United States District Court, E.D. Michigan, Southern Division
OPINION AND ORDER GRANTING RESPONDENT'S MOTION
FOR DISMISSAL AND DENYING CERTIFICATE OF
CARAM STEEH UNITED STATES DISTRICT JUDGE
Trina Peake, a Michigan state prisoner currently incarcerated
at the Huron Valley Correctional Facility in Ypsilanti,
Michigan, filed a pro se petition for a writ of
habeas corpus under 28 U.S.C. § 2254. She challenges her
manslaughter conviction. Respondent has filed a motion for
dismissal, arguing that the petition should be denied because
it is untimely. For the reasons stated herein, the Court
finds the petition for a writ of habeas corpus is untimely
and grants the Respondent's motion. The Court also
declines to issue Petitioner a certificate of appealability,
and grants her leave to proceed on appeal in forma
pleaded guilty in Kalamazoo County Circuit Court to
manslaughter. On October 22, 2012, she was sentenced to 7 to
15 years' imprisonment.
did not file a direct appeal in state court. On March 5,
2014, Petitioner filed a motion for relief from judgment in
the trial court. The trial court denied the motion on. April
23, 2014. See 4/23/142 Op. & Ord. (ECF No. 6-9).
Petitioner filed a delayed application for leave to appeal in
the Michigan Court of Appeals. The Michigan Court of Appeals
denied leave to appeal. See 3/30/15 Order,
People v. Peake, No. 324222 (ECF No. 6-10).
Petitioner then filed an application for leave to appeal in
the Michigan Supreme Court. The Michigan Supreme Court denied
leave to appeal. People v. Peake, 499 Mich. 855
(Feb. 2, 2016).
filed the pending habeas petition on March 23, 2016.
Respondent has filed a motion for dismissal on the ground the
petition was not timely filed.
argues that the petition is barred by the one-year statute of
limitations. A prisoner must file a federal habeas corpus
petition within one year of the “date on which the
judgment became final by the conclusion of direct review or
the expiration of the time for seeking such review . . . or
the date on which the factual predicate of the claim or
claims presented could have been discovered through the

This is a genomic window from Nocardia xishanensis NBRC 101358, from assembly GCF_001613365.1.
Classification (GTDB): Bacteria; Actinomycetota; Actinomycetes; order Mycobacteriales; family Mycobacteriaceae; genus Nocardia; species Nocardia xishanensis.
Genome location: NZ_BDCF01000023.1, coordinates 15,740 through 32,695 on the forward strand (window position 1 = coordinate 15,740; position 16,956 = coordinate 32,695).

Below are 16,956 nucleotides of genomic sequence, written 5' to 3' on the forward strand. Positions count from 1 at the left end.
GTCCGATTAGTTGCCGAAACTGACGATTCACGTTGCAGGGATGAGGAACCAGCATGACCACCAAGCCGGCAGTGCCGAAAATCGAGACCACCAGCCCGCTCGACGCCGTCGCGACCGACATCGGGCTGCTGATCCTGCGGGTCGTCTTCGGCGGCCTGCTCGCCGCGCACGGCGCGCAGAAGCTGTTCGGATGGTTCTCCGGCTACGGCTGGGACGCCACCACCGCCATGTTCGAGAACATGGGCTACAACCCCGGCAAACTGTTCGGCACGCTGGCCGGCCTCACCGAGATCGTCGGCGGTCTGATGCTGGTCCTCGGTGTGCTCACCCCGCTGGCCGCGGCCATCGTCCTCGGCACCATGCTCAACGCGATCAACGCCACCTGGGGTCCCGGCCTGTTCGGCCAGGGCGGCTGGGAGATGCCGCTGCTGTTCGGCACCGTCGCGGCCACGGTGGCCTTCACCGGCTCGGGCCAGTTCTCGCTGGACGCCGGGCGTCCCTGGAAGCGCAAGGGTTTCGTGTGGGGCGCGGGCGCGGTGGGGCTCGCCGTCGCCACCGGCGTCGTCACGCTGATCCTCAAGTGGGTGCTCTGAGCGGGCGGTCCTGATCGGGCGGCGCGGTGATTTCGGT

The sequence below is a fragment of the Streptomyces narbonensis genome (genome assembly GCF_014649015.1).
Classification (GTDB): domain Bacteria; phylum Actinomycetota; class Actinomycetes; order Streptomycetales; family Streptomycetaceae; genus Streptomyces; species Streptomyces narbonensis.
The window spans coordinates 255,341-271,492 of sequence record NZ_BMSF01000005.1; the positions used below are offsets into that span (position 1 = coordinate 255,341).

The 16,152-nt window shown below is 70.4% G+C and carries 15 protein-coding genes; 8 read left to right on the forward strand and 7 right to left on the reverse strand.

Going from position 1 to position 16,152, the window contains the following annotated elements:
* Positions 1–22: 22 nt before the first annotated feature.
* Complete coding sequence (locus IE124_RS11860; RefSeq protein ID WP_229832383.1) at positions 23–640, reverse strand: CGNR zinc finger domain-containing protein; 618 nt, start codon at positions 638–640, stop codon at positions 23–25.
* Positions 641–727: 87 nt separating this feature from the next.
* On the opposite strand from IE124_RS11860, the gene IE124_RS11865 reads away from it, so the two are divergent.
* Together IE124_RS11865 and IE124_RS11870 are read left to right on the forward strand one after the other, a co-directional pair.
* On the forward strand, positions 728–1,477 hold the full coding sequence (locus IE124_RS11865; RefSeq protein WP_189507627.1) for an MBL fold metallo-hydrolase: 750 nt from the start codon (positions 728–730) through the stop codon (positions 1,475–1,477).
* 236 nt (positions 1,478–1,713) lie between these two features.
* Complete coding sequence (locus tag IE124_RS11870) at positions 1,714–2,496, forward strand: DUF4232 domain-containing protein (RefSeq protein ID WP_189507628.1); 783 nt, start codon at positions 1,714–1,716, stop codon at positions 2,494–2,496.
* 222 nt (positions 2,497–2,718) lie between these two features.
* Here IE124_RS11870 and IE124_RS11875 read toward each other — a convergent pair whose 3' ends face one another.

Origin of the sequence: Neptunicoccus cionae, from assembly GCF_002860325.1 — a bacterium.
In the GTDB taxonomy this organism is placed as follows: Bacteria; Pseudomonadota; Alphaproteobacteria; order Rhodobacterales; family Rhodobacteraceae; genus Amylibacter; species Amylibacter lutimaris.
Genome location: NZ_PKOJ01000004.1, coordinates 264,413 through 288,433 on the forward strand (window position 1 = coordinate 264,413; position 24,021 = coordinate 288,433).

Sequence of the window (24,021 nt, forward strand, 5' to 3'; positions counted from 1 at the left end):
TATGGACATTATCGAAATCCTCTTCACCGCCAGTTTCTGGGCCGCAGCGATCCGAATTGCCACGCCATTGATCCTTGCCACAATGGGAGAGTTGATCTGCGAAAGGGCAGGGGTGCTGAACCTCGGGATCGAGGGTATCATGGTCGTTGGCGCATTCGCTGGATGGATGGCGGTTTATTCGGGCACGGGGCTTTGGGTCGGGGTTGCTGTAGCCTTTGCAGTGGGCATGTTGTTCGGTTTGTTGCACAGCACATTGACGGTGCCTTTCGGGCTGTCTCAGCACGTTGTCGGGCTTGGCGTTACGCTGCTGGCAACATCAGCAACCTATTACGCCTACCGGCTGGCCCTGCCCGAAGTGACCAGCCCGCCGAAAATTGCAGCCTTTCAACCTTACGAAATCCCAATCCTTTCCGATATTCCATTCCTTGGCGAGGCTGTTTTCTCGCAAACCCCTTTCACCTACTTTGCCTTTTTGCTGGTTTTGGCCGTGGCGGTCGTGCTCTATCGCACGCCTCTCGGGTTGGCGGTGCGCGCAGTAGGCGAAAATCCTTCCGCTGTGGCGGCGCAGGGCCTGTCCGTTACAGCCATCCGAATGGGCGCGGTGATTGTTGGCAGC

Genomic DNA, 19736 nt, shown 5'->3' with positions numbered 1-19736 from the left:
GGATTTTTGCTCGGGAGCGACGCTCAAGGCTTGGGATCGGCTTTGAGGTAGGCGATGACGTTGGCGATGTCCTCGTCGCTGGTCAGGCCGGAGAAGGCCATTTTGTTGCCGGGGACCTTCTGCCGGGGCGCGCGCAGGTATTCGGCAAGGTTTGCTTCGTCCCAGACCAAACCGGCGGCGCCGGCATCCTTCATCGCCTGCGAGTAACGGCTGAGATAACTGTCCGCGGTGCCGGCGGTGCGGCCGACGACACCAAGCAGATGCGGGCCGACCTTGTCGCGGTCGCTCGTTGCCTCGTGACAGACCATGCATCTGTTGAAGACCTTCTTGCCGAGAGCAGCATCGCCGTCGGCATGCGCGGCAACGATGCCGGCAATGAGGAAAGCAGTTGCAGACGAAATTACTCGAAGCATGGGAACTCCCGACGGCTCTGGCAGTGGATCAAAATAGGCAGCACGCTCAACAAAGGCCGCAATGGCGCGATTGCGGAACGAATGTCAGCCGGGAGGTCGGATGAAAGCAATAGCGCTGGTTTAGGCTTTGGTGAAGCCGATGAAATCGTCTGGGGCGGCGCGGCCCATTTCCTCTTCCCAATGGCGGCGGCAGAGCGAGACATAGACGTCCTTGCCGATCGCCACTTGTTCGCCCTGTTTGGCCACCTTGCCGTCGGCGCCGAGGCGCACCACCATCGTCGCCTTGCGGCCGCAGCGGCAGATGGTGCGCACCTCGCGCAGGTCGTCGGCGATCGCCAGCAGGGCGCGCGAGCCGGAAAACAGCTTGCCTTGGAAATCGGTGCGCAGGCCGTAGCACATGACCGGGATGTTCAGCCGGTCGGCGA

exercise of due diligence.” 28 U.S.C. §
2244(d)(1)(A) & (D). The one-year limitation period
begins at the expiration of the deadline for filing a
petition for a writ of certiorari to the United States
Supreme Court. Lawrence v. Florida, 549 U.S. 327,
333 (2007). In addition, the time during which a prisoner
seeks state-court collateral review of a conviction does not
count toward the limitation period. 28 U.S.C. §
2244(d)(2); Ege v. Yukins, 485 F.3d 364, 371-72 (6th
Cir. 2007). A properly filed application for state
post-conviction relief, while tolling the limitation period,
does not re-fresh the limitation period. Vroman v.
Brigano, 346 F.3d 598, 602 (6th Cir. 2003).
was sentenced on October 22, 2012. Because Petitioner did not
pursue a direct appeal in the state courts, the conviction
became final six months later on April 22, 2013, when the
time for filing a delayed application for leave to appeal
with the Michigan Court of Appeals expired. See Mich. Ct. R.
7.205(F)(3) (amended 2011). The one-year limitations period
applicable to habeas corpus petitions thus commenced on April
23, 2013 and continued to run until Petitioner filed a motion
for relief from judgment in the trial court on March 10,
2014. That motion, a properly filed motion for state-court
collateral review, tolled the limitations period with 43 days
remaining. See 28 U.S.C. § 2244(d)(2). The
limitations period resumed running on February 3, 2016, the
day after the Michigan Supreme Court denied Petitioner's
application for leave to appeal. The limitations period
continued running until it expired on March 17, 2016. The
petition was filed on March 23, 2016, six days after the
limitations period expired. Petitioner does not assert an
argument for equitable tolling in her petition and has not
responded to the motion. The Court finds no basis for
equitable tolling and will grant the motion for dismissal.
Certificate of Appealability
Rule of Appellate Procedure 22 provides that an appeal may
not proceed unless a certificate of appealability (COA) is
issued under 28 U.S.C. § 2253. A district court must
“issue or deny a certificate of appealability when it
enters a final order adverse to the applicant. . . . If the
court issues a certificate, the court must state the specific
issue or issues that satisfy the showing required by 28
U.S.C. § 2253(c)(2).” Rule 11, Rules Governing
Section 2255 Proceedings.
certificate of appealability may issue “only if the
applicant has made a substantial showing of the denial of a
constitutional right.” 28 U.S.C. § 2253(c)(2).
Courts must either issue a certificate of appealability
indicating which issues satisfy the required showing or
provide reasons why such a certificate should not issue. 28
U.S.C. § 2253(c)(3); Fed. R. App. P. 22(b); In re
Certificates of Appealability, 106 F.3d 1306, 1307 (6th
Cir. 1997). To receive a certificate of appealability,
“a petitioner must show that reasonable jurists could
debate whether (or, for that matter, agree that) the petition
should have been resolved in a different manner or that the
issues presented were adequate to deserve encouragement to
proceed further.” Miller-El v. Cockrell, 537
U.S. 322, 336 (2003) (internal quotes and citations omitted).
case, the Court concludes that reasonable jurists would not
debate the Court's conclusion that the petition is
untimely. Therefore, the Court denies a certificate of